Normally, veterans taking out a VA home loan have to pay a funding fee to the Veterans Administration (VA) at loan origination to defray the cost of administering a VA home loan. This can be paid either in cash when you take out the loan, or it can be rolled into the loan balance.

However, veterans with service-connected disabilities who are eligible to receive disability compensation from the VA are exempt from having to pay the funding fee.

Nevertheless, according to a new VA Inspector General report, tens of thousands of these disabled veterans were either wrongly charged a funding fee, or didn’t get their funding fees refunded when their disability status changed, qualifying them retroactively to a date prior to their loan origination.

What happened?

When an eligible veteran applies for a VA home loan, they get a certificate of eligibility (COE) from the VA. Eligibility is based on duty status and length and character of service. Either you or your lender can request a COE from the VA. If you have a service-connected disability and are therefore eligible to receive disability compensation from the VA, it should be noted on your COE, and you should be exempt from the funding fee requirement.

If you are among those veterans who were wrongly charged a funding fee even though you are supposed to be exempt, you should get a refund.

If you paid the funding fee in cash at closing, then you should be reimbursed directly.
If you rolled the funding fee into the loan balance, then the VA is supposed to pay the lender. The lender is, in turn, supposed to apply the refund amount directly to your loan balance.

The problem.

According to a new report from the VA’s Inspector General, this didn’t happen for years. From calendar years 2012 through the end of 2017, the VA’s own report found that the agency wrongly overcharged approximately 72,900 disabled veterans. Undoubtedly, many are here in Hawaii, where we have a very large military and veteran community.


Hawaiian Expression of the Day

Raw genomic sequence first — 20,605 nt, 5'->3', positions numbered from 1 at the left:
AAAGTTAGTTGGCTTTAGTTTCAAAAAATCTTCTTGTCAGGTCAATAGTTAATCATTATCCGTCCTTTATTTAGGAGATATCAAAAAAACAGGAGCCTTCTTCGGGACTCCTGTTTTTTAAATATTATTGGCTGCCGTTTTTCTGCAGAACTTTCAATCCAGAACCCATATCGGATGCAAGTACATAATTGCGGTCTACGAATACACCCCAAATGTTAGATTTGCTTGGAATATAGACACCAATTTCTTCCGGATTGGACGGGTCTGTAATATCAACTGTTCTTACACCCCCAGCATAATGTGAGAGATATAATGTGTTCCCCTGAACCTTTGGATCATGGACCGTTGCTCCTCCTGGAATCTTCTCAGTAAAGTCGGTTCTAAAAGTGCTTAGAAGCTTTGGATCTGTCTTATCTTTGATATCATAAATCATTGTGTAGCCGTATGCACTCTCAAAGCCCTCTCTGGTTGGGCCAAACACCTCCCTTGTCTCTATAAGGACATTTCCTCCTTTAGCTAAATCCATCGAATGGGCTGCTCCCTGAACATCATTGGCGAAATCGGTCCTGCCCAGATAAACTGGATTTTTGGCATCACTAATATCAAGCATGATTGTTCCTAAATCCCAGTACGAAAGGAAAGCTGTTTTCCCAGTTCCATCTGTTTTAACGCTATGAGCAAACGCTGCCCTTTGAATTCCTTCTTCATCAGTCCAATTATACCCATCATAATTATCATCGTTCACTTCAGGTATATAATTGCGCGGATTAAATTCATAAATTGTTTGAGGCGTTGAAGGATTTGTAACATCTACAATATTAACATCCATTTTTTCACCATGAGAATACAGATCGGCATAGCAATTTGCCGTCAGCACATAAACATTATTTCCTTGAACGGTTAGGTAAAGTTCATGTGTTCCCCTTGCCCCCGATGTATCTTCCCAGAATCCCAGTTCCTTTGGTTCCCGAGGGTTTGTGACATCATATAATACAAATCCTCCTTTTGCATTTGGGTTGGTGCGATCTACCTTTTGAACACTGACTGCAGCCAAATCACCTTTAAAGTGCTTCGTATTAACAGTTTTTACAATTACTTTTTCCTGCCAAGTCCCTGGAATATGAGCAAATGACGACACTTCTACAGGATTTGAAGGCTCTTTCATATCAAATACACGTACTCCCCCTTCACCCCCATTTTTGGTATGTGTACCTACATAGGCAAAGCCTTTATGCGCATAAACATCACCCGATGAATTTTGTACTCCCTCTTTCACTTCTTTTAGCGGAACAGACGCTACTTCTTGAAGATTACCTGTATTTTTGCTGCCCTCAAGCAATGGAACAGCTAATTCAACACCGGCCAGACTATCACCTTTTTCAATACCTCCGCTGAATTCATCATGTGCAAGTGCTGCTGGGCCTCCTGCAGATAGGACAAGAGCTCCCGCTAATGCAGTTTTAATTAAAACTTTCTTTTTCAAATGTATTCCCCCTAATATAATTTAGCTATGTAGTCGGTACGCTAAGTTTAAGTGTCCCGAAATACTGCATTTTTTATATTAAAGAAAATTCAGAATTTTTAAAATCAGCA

“Ihea oe i ka wa a k ua e haloku ana?”

Where were you when the battle was at its thickest? Where were you when trouble was heaviest?
(More literally, “Where were you when the rain fell the hardest?” (Judd), or “Where were you in the rainy season?”)___________________________________________________________________

How much money are we talking about?

The funding fee ranges from 0.5 percent to 3.3 percent of the loan amount. Between 2012 and the end of 2017, the VA wrongly charged disabled veterans a total of about $286.4 million. According to the VA’s report, the average amount each disabled veteran homebuyer was overcharged was $4,483, and amounts overcharged reached as high as $19,470.

About 19,700 veterans have already been issued refunds for the overcharges. Some were issued after internal quality reviews identified the problem, and others were issued after the veteran requested the refund. However, the Inspector General’s review team estimates that the VA still owes refunds to approximately 53,200 veterans for loan funding fee charges, totaling more than $189 million.

What’s most upsetting to learn is that the VA’s Loan Guaranty Service Management was aware of the problem since at least October 2014 but did nothing to correct it.

What you can do.

Check your certificate of eligibility. If your COE says you were exempt, but you were charged a funding fee anyway, it should not be difficult to get a refund from the VA. However, if you rolled the funding fee into the loan, and the VA issues the refund to your lender, double-check to ensure the lender applied the refund to your loan balance.

This is important, because, per the IG report:

The lender or servicer is required to submit evidence to VA showing that the refund was applied to the veteran’s loan balance. The review team found that VA issued 47 funding fee refunds to lenders out of a sample of 200 loans reviewed. Four of the 47 refunds had documentation in WebLGY showing the lenders or servicers applied the refunds to loan balances.